2. Continuously assess the:
    • Oxygenation: By examining the mucosa, pulse oximetry, inspired gas analyzer, hemogasometry (requires sampling of arterial blood)
    • Ventilation: Observing the chest excursion and the reserve bag, auscultating the patient or using capnometry and capnography equipment.
    • Circulation: Through a continuous electrocardiogram, the evaluation of the heart rate, blood pressure, cardiac auscultation, pulse palpation and plethysmograms, pulse oximetries and the tracing of intra-arterial pressure
    • Temperature: Checking the thermometers.

Finally, the conclusion of our anesthesia occurs as soon as the patient wakes up, so we must ensure that we provide good recovery conditions so that the process is as bearable as possible. It is advisable to take our patients in a warm, dark and silent environment while their temperature is monitored and we can monitor them in the event of resedation symptoms.

Final considerations

Let us not forget that if the patient underwent surgery, we must provide correct postoperative analgesia and inform the owners about the care they should maintain until a new consultation.

Hoping that this information has been useful to you, we leave you until a new opportunity and we invite you to listen to the full talk available at this link.

Síguenos en nuestras redes y no te pierdas las novedades que hemos preparado para ti.

Bibliographic references

  1. Artru A, Shapira Y, Bowdle T. 1992. Electroencephalogram, cerebral metabolic, and vascular responses to propofol anesthesia in dogs. Journal of Neurosurgical Anesthesiology.4(2):99-109.
  2. Bugedo, G., Santis, C. 2019. Intracranial hypertension and deep sedation. Crit Care 23, 342.
  3. Chen, Z. 2004. The effects of isoflurane and propofol on intraoperative neurophysiological monitoring during spinal surgery. J Clin Monit Comput 18, 303–308.
  4. Kristine E. Brown, Aibek E. Mirrakhimov, Kalpana Yeddula, Madan M. Kwatra. 2013. Propofol and the risk of delirium: Exploring the anticholinergic properties of propofol, Medical Hypotheses, 81(4), 536-539.
  5. Wang Y., Qi X., Wang C., Zhao D., Wang, H., Zhang J. 2017. Effects of propofol on myocardial ischemia-reperfusion injury in rats with type-2 diabetes mellitus. Biomedical reports, 6(1), 69–74.
  6. Joo Gan. 2013. Propofol for the Management of Postoperative Nausea and Vomiting (PONV). Tesis Doctoral. Universidad de Londres.
  7. Wang H, Jiao H, Jiang Z, Chen R. 2020. Propofol inhibits migration and induces apoptosis of pancreatic cancer PANC-1 cells through miR-34a-mediated E-cadherin and LOC285194 signals, Bioengineered, 11:1, 510-521.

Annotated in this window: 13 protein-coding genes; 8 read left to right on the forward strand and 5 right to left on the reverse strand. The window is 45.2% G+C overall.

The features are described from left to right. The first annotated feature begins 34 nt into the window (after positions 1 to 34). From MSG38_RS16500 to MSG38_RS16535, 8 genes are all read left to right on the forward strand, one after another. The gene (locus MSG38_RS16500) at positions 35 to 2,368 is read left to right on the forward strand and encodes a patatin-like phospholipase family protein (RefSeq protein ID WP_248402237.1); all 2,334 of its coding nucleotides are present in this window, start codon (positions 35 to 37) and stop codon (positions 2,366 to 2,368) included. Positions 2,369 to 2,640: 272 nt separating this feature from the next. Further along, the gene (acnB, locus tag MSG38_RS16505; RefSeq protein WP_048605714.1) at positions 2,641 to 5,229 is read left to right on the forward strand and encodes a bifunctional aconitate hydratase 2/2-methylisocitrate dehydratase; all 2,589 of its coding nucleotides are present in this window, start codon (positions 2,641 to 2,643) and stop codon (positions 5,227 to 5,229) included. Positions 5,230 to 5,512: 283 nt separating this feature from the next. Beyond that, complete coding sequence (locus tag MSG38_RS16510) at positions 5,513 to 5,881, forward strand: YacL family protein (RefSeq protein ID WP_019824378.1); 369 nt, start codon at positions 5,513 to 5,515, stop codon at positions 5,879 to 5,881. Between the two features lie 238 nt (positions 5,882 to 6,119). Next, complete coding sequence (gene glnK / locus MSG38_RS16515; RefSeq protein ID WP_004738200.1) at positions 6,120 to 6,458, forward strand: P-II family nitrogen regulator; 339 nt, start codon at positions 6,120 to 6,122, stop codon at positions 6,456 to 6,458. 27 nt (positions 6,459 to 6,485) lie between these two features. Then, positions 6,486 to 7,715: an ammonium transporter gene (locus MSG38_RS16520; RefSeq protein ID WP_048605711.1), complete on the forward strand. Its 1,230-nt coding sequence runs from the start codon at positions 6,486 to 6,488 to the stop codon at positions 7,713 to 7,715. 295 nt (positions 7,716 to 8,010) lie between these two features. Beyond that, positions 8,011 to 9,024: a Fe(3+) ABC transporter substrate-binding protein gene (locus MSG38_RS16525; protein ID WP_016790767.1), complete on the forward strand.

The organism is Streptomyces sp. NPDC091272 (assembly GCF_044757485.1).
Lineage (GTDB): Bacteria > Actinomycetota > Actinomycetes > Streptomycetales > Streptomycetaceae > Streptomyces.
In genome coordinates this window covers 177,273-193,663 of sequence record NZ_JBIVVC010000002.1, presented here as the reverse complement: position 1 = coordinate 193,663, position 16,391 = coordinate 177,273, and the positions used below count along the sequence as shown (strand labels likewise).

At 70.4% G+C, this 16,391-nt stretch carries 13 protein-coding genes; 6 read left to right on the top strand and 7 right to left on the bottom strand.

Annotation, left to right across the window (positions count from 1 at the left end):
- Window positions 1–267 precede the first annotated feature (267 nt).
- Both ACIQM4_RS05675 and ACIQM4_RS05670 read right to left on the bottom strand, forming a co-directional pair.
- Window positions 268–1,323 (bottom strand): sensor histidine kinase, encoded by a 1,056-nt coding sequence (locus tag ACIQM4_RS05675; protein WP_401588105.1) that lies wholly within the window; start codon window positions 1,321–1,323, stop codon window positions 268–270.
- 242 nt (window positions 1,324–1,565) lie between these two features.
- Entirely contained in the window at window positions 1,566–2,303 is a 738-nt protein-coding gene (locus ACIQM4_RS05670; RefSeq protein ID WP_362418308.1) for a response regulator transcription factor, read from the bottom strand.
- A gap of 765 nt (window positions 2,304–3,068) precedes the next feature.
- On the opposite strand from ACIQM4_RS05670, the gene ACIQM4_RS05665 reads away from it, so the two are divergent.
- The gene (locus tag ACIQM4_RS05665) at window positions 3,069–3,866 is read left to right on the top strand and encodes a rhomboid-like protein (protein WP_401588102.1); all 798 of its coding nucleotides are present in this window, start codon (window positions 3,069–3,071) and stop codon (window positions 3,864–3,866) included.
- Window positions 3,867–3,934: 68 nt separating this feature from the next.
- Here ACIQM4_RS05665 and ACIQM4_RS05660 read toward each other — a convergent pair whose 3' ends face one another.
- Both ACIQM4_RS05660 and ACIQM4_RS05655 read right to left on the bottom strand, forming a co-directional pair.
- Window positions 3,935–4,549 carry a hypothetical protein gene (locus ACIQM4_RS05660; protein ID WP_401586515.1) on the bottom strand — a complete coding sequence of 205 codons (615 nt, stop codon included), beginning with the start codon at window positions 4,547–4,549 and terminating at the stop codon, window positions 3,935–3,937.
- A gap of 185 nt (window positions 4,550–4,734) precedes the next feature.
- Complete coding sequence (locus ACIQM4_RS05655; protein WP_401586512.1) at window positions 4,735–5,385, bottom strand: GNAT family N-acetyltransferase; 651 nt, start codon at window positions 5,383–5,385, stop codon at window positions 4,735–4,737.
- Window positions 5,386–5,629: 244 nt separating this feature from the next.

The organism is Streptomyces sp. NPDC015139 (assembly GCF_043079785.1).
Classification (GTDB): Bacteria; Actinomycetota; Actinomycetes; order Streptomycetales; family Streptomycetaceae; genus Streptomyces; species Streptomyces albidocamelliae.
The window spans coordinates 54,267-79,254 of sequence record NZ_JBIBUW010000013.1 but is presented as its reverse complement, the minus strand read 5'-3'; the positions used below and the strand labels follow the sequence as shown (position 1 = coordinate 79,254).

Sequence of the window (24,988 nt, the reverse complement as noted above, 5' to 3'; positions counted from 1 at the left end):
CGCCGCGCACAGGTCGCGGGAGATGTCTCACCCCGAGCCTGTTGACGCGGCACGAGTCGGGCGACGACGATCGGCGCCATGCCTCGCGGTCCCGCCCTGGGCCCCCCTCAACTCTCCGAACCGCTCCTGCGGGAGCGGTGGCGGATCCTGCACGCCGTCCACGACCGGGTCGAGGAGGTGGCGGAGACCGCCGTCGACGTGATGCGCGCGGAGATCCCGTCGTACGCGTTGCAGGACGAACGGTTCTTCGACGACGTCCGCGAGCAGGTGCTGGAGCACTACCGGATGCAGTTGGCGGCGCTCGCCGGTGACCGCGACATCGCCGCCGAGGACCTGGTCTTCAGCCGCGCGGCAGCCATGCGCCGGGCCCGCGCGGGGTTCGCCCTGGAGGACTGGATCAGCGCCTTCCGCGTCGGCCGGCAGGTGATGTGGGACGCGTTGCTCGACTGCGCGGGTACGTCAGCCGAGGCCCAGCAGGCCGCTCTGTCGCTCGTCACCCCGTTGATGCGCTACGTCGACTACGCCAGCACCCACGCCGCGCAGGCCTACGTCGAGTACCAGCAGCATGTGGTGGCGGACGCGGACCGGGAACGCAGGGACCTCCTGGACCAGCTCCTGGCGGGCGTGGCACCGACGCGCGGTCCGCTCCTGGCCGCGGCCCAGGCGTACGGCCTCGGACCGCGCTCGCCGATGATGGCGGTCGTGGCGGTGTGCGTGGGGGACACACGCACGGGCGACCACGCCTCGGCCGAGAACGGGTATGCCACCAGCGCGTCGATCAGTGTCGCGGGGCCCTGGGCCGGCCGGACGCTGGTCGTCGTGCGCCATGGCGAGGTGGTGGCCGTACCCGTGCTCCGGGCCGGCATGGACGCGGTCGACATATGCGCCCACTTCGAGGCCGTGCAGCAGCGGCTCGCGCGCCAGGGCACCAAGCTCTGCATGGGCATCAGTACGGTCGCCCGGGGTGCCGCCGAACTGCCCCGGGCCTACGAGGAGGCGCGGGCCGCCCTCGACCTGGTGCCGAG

8. Hao Wang Lidong Zhao Jing Wu Jiang Hong Songpo Wang. 2020. Propofol induces ROS‑mediated intrinsic apoptosis and migration in triple‑negative breast cancer cells. OncologyLetters. July-2020. Volume 20. Issue 1.
  9. Yi-Chin TSAI, Liang-Yi WANG, Lih-Seng YEH. 2007. Clinical Comparison of Recovery from Total Intravenous Anesthesia with Propofol and Inhalation Anesthesia with Isoflurane in Dogs. Journal of Veterinary Medical Science, 69,11.
  10. Ortiz J, Chang Lee C., Tolpin, Daniel A., Minard, Charles G., Scott, Bradford G., & Rivers, Jose M.. (2014). Randomized, controlled trial comparing the effects of anesthesia with propofol, isoflurane, desflurane and sevoflurane on pain after laparoscopic cholecystectomy. Revista Brasileira de Anestesiologia64(3), 145-151. 
  11. Cattai, A., Rabozzi, R., Ferasin, H. et al. (2018). Haemodynamic changes during propofol induction in dogs: new findings and approach of monitoring. BMC Vet Res 14, 282.
  12. Lea Liehmann, Martina Mosing, Ulrike Auer. 2006. A comparison of cardiorespiratory variables during isoflurane–fentanyl and propofol–fentanyl anaesthesia for surgery in injured cats, Veterinary Anaesthesia and Analgesia, Volume 33, Issue 3. Pages 158-168.
  13. Yoon, J. Y., Jeon, H. O., Kim, E. J., Kim, C. H., Yoon, J. U., Park, B. S., Yu, S. B., & Kwak, J. W. (2017). Propofol protects human keratinocytes from oxidative stress via autophagy expression. Journal of dental anesthesia and pain medicine17(1), 21–28.
  14. Roh, G.U., Song, Y., Park, J. et al. Effects of propofol on the inflammatory response during robot-assisted laparoscopic radical prostatectomy: a prospective randomized controlled study. Sci Rep 9, 5242 (2019).
  15. Liu, XR., Cao, L., Li, T. et al. Propofol attenuates H2O2-induced oxidative stress and apoptosis via the mitochondria- and ER-medicated pathways in neonatal rat cardiomyocytes. Apoptosis22, 639–646 (2017).